Wednesday, February 13, 2008

You know what I'd like to do with this iron bar here?

Day 108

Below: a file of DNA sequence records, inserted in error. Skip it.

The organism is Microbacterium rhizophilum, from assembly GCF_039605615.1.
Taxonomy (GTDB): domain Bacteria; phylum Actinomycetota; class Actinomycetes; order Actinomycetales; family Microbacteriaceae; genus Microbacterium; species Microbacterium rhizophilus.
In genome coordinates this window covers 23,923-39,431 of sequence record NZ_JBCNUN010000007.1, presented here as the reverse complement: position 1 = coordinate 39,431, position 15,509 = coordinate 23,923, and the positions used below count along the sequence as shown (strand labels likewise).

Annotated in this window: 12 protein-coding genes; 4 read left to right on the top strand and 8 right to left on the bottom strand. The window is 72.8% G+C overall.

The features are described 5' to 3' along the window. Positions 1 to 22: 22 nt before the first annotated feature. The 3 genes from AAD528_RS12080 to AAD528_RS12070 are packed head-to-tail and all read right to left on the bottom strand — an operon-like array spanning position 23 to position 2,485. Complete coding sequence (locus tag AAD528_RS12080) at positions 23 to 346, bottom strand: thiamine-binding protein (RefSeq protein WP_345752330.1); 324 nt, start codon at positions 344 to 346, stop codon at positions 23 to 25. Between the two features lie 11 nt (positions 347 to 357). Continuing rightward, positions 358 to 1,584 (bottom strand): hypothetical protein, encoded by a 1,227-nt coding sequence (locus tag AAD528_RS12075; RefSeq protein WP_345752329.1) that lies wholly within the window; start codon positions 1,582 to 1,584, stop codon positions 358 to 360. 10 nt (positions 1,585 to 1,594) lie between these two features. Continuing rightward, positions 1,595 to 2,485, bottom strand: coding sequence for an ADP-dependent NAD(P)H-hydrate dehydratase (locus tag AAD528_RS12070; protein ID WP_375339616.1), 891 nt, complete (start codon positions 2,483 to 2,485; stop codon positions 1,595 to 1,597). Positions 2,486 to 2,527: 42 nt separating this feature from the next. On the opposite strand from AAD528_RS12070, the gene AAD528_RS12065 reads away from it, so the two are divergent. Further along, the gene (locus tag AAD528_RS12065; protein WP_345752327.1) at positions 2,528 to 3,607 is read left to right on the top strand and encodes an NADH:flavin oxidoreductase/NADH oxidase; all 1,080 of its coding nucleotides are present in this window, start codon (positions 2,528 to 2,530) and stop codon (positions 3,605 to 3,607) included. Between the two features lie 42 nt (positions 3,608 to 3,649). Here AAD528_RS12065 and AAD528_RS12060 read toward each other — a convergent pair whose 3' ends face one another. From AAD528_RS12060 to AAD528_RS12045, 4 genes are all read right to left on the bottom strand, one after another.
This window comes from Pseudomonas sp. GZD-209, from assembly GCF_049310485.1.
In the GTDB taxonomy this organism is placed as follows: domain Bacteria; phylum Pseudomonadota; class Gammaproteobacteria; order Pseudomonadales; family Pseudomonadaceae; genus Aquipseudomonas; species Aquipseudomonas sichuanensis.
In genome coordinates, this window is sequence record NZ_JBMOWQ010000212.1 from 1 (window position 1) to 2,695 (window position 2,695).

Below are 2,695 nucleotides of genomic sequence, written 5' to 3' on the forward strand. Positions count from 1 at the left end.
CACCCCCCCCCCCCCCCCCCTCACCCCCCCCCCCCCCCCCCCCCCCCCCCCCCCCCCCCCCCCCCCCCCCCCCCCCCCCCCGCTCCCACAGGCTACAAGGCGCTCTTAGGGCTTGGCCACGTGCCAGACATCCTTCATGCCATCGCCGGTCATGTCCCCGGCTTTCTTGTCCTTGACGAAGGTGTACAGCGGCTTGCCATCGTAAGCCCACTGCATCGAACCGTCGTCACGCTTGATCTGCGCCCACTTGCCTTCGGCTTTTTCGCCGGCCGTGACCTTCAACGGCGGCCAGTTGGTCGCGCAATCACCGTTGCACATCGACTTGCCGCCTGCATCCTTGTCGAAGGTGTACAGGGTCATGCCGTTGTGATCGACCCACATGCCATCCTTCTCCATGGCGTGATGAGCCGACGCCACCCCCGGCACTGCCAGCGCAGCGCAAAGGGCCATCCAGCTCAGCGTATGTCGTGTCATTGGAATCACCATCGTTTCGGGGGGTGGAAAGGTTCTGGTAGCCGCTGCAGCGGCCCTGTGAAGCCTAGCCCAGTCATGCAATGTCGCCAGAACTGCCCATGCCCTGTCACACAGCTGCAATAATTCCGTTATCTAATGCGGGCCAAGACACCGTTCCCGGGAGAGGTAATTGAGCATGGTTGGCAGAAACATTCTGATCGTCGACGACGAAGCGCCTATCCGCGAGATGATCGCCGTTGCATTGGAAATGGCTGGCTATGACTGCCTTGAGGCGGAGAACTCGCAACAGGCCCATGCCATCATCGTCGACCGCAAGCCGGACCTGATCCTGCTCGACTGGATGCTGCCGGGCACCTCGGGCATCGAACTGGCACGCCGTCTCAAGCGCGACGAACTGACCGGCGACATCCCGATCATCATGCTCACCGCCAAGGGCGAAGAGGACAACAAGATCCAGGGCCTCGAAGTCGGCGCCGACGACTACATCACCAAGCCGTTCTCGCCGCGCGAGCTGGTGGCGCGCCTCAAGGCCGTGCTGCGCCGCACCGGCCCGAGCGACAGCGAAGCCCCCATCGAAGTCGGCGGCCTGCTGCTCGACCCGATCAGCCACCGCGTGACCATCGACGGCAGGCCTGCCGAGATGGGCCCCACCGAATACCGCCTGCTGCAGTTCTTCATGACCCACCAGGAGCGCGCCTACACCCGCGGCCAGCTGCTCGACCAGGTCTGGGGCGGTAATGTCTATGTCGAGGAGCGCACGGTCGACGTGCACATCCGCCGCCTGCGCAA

So here's roughly what happened. First of all, I got lost in this city in Massachusetts. It's not that I messed up my directions, or didn't follow them properly, it's that a. the map did not indicate that I would be driving through the heart of downtown of an old New England city, b. these cities were not built with cars (much less big trucks) in mind, c. the intersection were such that it was unclear whether I was going straight or turning, d. the streets were not clearly marked, e. the besides the main drag virually all other streets were restricted (either because they were too narrow or had low clearance bridges), f, there was nowhere to stop to get my bearings that would not be obstructing traffic. Until I saw that parking lot. Sure it was covered in snow and a little tight but I'd gotten out of tighter spots before and I really needed to stop. This would be my third time stopping to get my bearings since getting off the freeway but at least I wouldn't be blocking traffic and I was getting frustrated and needed to chill out for a minute. Well, skip ahead a few minutes to where (after some difficulty) I manage to get into the parking lot...and get stuck in the snow. Not just snow, snow on top of water on top of ice. My feet are now soaked, it's getting dark, I am only four miles from my destination, and I don't like the look of the nieghborhood. My efforts to get "unstuck" have been in vein so I make the call to roadcall to get me out. "Hmmmm..." says roadcall, "it's going to be very expensive to get a tow in that area...did you try putting chains on?" Not being sure whether putting chains on in a downtown area was something I ought to do, I had not. Big sigh. "I don't think I can get them on, but I'kk give it a shot...:" the snow is wedged high up around the tires and frozen. I wrestle with the chains for a few minutes and give up. I really don't like the look of this neighborhood, and would prefer to spend less time out of my truck and more time inside waiting for a tow. I express my concerns to roadcall. "Well, it's going to be $$$$$$$$$$$$$$$$ to get a tow out there...try moving the snow out of the way..." At this point I am WAY beyond frustrated. Move the snow out of the way?! Why don't you @#&$! move the @#$%&! snow out of the #&$%@! way!!! (I did not actually say this to roadcall. I did scream it aloud in the privacy of my truck where no one was there to hear me though...) I had tried to move the snow but may have been increasing distracted by the people loitering in my vicinity in this not-very-well-lit part of town in a city which I had never been in before. I fumed for a few minutes in my truck. They really weren't going to help me. Panick set in. I sent a frantic message to my fleet manager (now the night manager - my regular FM had gone home for the day) explaining that I felt unsafe getting out of my truck here and roadcall was not helping. I was not happy with the reply. "Try to get the chains on..." I was losing it quickly now. I had fantasys of creative uses I could have for the iron reach bar as I got it out of my truck and tried the chains again. There was the idea of quiting. Walking out. Yeah. Brilliant. Walk away from your job...in the middle of friggin Massachusetts in some city you can't even remember the name of...it's only 3,000 miles home, what am I gonna do, walk? Take a bus? I try to collect myself enough to give a genuine effort to getting the chains on. They were not going to help me with this one. I am on my own. If they bail on me in this situation, what other situations might they leave me out to dry in? Getting the chains on seems impossible. The ice around the tires won't move even when I try digging it out with my hands. Finally, using some chain extenders I manage to barely get them on one side. They'll be loose as soon as I move (if I can move) but it's the best i can do under the circumstances. The truck moves...and there are alot of banging/chain rattling noises that accompany the movement, but before I can do anything about it, several things have happened. First, the several red lights I have never seen before light up on my dashboard accompanied by an ear piercing BEEEEEEEP!! Second, I can no longer hear any noises from the chains, third, I am stuck again somehow only this time I have managed to pull the front of my truck into traffic. Hmmmm. Let's see what my friends in the office have to say. By some miracle they have now become very helpful and are sending a truck. I express that I am not feeling very talkative and end the phone call after giving the necessary information. if I can avoid pissing anyone off, the situation (and my job) may be salvagable. Currently the only thing endangering my job is my intense desire to leave it. I realize that this may pass after a hot shower and a good nights sleep. I'd settle for just sleep. Tow truck arrives, I get unstuck, no one can locate the chains I used, I make the delivery, and go to bed. Next morning I wake up still a little aggravated about the previous night, but with a much clearer head and no desire to leave my job. My regular manager calls and of coarse wants to hear the story. As it turns out this episode, by some standard procedure of the company, makes me eligable for more training. "We're pulling you off the road, probably just for a day - for some more training. Either in Tacoma, WA or Tenessee..." Tenessee it is, apparently, unless I am delivered by some miracle. Nothing against Tenessee...just....I feel more understood in Washington. And more training. On what? Chaining? Navigation? Anger management? The later would probably be the most useful of the three. Well, we'll see what happens. I am trying to keep a good attitude about it, but it's hard when something this discouraging happens. Oh yeah, home time? Feb. 25th in Fontana, CA? Uh....probably not. We'll see what happens. I'll keep you posted.